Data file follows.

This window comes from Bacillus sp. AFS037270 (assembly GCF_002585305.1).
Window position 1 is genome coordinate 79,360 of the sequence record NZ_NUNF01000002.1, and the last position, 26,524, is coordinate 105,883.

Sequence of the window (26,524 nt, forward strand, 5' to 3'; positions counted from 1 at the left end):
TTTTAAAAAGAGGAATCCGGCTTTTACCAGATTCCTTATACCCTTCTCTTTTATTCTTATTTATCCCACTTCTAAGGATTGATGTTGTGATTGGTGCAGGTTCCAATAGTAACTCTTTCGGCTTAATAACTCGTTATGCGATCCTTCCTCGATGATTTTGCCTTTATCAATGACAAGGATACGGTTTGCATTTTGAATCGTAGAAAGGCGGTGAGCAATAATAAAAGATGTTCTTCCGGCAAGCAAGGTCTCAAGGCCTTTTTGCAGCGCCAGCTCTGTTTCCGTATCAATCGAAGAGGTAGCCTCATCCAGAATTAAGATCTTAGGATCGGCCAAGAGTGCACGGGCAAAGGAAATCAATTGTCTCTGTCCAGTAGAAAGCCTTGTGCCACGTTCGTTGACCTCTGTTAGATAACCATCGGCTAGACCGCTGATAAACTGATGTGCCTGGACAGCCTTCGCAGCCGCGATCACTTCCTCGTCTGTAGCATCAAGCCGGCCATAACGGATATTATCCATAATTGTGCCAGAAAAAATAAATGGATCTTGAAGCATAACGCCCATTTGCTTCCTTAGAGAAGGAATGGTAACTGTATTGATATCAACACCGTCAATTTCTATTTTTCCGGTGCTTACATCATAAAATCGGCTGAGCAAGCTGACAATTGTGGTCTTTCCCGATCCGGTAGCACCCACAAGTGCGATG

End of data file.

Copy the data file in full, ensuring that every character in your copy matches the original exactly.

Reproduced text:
This window comes from Bacillus sp. AFS037270 (assembly GCF_002585305.1).
Window position 1 is genome coordinate 79,360 of the sequence record NZ_NUNF01000002.1, and the last position, 26,524, is coordinate 105,883.

Sequence of the window (26,524 nt, forward strand, 5' to 3'; positions counted from 1 at the left end):
TTTTAAAAAGAGGAATCCGGCTTTTACCAGATTCCTTATACCCTTCTCTTTTATTCTTATTTATCCCACTTCTAAGGATTGATGTTGTGATTGGTGCAGGTTCCAATAGTAACTCTTTCGGCTTAATAACTCGTTATGCGATCCTTCCTCGATGATTTTGCCTTTATCAATGACAAGGATACGGTTTGCATTTTGAATCGTAGAAAGGCGGTGAGCAATAATAAAAGATGTTCTTCCGGCAAGCAAGGTCTCAAGGCCTTTTTGCAGCGCCAGCTCTGTTTCCGTATCAATCGAAGAGGTAGCCTCATCCAGAATTAAGATCTTAGGATCGGCCAAGAGTGCACGGGCAAAGGAAATCAATTGTCTCTGTCCAGTAGAAAGCCTTGTGCCACGTTCGTTGACCTCTGTTAGATAACCATCGGCTAGACCGCTGATAAACTGATGTGCCTGGACAGCCTTCGCAGCCGCGATCACTTCCTCGTCTGTAGCATCAAGCCGGCCATAACGGATATTATCCATAATTGTGCCAGAAAAAATAAATGGATCTTGAAGCATAACGCCCATTTGCTTCCTTAGAGAAGGAATGGTAACTGTATTGATATCAACACCGTCAATTTCTATTTTTCCGGTGCTTACATCATAAAATCGGCTGAGCAAGCTGACAATTGTGGTCTTTCCCGATCCGGTAGCACCCACAAGTGCGATG